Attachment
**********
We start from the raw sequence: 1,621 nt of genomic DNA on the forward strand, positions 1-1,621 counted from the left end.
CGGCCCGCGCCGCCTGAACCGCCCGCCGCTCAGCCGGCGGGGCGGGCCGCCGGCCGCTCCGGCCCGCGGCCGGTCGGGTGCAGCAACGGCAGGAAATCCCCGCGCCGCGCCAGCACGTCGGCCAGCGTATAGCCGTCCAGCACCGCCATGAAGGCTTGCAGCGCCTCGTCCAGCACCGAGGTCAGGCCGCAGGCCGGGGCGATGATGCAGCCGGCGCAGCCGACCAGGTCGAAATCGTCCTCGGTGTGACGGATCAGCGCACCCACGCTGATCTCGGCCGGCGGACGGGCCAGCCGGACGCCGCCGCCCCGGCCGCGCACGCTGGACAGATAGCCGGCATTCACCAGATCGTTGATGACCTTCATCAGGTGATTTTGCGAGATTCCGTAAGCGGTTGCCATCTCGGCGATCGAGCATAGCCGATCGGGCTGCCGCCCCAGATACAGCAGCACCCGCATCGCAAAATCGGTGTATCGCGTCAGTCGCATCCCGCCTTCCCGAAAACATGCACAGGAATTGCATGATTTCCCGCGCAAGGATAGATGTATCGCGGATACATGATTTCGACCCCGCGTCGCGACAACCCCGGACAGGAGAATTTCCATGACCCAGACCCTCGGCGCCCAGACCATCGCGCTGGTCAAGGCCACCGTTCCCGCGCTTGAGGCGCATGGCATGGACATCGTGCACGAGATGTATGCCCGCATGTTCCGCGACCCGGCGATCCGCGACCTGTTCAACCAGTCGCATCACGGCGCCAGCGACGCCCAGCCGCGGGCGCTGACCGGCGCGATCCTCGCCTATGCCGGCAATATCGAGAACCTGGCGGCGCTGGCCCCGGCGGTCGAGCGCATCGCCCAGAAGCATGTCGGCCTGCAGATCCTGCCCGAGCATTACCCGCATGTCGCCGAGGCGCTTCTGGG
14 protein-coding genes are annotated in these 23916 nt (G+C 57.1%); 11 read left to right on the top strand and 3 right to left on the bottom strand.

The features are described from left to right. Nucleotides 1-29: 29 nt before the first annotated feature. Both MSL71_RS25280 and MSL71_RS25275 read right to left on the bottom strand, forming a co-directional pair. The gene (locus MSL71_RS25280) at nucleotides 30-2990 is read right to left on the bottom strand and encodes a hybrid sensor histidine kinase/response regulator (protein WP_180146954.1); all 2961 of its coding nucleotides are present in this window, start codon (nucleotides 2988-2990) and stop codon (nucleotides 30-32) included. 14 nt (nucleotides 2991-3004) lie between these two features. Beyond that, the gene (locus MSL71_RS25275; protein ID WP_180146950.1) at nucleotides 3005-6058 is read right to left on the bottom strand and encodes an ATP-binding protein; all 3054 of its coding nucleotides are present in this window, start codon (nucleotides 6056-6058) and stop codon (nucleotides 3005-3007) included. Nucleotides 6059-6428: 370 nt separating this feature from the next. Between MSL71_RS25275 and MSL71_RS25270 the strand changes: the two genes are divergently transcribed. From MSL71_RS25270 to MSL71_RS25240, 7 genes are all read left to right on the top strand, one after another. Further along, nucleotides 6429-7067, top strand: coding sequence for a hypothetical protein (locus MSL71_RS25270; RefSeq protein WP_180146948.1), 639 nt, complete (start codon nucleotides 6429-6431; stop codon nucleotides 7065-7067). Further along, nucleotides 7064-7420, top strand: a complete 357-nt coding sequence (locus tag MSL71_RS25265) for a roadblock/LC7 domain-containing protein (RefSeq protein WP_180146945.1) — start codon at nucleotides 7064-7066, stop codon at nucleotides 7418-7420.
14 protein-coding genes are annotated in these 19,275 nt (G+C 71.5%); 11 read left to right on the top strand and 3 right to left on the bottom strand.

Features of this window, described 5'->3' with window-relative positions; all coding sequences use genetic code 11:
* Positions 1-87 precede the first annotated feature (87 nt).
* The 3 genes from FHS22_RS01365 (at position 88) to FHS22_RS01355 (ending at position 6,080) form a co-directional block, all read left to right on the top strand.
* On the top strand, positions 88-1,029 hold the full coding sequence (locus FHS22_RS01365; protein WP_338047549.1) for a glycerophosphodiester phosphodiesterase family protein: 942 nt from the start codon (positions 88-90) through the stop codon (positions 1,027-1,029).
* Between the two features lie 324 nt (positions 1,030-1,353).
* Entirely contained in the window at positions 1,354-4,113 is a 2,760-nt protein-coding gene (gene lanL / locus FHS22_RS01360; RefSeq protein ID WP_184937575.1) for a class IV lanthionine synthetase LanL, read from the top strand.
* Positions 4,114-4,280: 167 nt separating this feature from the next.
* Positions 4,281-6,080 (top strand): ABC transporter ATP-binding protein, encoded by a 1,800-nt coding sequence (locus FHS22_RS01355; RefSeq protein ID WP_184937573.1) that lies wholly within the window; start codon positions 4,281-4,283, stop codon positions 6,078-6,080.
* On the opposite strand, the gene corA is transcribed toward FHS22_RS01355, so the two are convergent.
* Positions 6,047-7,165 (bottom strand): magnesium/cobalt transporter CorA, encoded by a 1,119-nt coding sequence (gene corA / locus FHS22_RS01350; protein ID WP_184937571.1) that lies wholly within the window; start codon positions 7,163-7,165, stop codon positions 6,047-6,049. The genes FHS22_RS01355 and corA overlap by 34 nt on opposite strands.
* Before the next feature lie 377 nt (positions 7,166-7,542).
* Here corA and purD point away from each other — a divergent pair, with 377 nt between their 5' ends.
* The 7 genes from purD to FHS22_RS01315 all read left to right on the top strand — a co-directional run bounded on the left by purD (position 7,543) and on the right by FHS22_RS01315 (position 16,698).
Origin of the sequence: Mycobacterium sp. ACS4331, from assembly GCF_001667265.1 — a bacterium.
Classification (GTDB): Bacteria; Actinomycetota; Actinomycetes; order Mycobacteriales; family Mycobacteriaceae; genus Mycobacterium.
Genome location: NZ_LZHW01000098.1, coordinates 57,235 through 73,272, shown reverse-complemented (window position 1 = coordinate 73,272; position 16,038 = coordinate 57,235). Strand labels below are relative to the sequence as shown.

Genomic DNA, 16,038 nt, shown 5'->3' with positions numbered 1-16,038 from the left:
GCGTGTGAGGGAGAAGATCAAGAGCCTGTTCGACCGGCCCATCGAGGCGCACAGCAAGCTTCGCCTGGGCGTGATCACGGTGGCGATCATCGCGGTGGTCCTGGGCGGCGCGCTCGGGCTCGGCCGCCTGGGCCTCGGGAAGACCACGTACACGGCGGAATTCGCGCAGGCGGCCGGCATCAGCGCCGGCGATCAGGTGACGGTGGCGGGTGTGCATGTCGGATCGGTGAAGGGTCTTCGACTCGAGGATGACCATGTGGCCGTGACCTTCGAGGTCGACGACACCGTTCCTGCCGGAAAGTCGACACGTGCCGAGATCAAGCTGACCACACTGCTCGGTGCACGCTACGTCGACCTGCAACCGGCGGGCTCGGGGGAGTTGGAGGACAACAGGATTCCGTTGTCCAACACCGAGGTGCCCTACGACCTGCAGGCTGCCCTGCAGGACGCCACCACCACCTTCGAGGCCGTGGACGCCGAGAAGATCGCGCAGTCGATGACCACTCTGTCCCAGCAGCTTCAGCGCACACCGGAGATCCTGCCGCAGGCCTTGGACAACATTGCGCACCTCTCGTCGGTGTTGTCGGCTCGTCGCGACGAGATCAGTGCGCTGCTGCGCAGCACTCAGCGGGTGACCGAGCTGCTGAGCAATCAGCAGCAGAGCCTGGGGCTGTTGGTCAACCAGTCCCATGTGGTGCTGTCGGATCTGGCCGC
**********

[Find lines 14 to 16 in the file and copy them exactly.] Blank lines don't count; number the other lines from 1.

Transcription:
* On the opposite strand, the gene corA is transcribed toward FHS22_RS01355, so the two are convergent.
* Positions 6,047-7,165 (bottom strand): magnesium/cobalt transporter CorA, encoded by a 1,119-nt coding sequence (gene corA / locus FHS22_RS01350; protein ID WP_184937571.1) that lies wholly within the window; start codon positions 7,163-7,165, stop codon positions 6,047-6,049. The genes FHS22_RS01355 and corA overlap by 34 nt on opposite strands.
* Before the next feature lie 377 nt (positions 7,166-7,542).